At Comic-Con@Home 2021, DC editor-in-chief Marie Javins led a talk with writers Tom Taylor (Superman: Son of Kal-El), Phillip Kennedy Johnson (Action Comics), and Grant Morrison with artist Mikel Janin (Superman and the Authority). Together these creators discussed their bold new visions for the classic superhero.
Superman: Son of Kal-El follows Superman’s son Jon Kent on his journey to become to become the Superman of the next generation. Taylor discussed being inspired by Superman’s 1938 run an how he was, initially, a provocative character tackling societal ills. As a fan of the early, brasher incarnation of Superman, it is the perfect time to revisit this aspect of the icon. Superman is usually played as being 100% good or corrupted by evil– perhaps Jon Kent will provide more of a middleground.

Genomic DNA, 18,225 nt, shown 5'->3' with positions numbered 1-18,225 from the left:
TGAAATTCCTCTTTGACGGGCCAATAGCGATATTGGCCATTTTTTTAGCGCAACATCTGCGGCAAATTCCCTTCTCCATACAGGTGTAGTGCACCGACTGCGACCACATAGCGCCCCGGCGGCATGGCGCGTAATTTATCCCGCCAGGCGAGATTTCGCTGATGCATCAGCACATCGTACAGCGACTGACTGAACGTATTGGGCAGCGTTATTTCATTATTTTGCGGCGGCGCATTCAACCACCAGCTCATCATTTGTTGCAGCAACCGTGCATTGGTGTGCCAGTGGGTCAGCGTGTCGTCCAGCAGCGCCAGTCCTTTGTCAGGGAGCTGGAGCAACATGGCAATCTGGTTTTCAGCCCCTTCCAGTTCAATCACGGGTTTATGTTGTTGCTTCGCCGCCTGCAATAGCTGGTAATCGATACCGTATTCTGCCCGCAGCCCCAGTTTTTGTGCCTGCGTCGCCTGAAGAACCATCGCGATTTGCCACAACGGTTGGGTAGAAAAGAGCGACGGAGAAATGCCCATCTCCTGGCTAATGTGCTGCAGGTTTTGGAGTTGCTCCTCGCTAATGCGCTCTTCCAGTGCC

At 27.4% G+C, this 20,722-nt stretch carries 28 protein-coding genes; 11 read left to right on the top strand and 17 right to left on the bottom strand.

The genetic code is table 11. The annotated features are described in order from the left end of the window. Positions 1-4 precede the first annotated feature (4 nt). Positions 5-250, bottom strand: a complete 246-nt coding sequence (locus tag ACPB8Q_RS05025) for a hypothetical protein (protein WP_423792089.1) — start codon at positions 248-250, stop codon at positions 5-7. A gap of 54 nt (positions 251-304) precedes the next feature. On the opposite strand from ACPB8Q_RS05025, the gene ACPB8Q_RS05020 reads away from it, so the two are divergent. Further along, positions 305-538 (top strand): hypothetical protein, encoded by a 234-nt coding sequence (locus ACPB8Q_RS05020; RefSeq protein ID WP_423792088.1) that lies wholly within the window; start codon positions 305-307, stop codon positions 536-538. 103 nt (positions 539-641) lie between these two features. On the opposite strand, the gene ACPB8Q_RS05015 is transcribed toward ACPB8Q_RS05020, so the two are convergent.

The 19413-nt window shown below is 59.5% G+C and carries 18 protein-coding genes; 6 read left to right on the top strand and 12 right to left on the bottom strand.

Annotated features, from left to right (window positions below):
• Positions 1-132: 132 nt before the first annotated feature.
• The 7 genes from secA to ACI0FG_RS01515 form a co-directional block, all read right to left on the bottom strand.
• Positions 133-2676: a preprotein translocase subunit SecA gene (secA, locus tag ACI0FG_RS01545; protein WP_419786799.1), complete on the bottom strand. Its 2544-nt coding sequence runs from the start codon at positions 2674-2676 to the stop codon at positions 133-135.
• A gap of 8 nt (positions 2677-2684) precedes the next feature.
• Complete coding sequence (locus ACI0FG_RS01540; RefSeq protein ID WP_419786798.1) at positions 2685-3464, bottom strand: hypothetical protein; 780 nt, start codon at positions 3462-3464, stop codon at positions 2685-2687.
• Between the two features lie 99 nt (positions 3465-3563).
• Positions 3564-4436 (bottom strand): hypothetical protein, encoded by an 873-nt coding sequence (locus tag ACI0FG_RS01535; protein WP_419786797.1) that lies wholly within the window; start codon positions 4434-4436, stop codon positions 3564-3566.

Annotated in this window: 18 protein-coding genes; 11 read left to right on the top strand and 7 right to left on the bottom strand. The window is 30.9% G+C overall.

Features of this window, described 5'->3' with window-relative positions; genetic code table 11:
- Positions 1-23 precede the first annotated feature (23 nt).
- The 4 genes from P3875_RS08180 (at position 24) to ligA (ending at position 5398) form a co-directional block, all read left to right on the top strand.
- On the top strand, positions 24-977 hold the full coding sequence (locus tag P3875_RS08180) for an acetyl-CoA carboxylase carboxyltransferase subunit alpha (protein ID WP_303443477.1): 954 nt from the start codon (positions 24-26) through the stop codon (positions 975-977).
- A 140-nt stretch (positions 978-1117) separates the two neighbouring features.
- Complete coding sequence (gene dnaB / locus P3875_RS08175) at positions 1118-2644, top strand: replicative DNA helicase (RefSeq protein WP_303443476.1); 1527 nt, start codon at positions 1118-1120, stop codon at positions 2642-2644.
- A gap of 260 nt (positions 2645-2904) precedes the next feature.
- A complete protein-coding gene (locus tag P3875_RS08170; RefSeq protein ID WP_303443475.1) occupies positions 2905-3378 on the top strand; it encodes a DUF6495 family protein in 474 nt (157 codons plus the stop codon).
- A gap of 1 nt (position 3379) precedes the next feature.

Action Comics seeks to pit Superman against the challenges of War World. Johnson expressed a desire to put Superman on a more galactic stage. Superman is often criticized for being so powerful that no obstacle can pose a threat to him. In the vast expanse of the universe, however, Superman is simply one more alien in a cosmic frontier ruled by aliens.
Superman and the Authority throws readers into the deep end with a near future in which Superman’s powers are in decline and he must form a team of anti-heroes to supplement the powers he lost. After multiple character-defining stories like All Star Superman and the New 52’s Action Comics, one might think that Morrison would be done with the character. Yet, the first issue of Superman and the Authority hooked me in and, by the end, I felt like this could easily run for ten issues.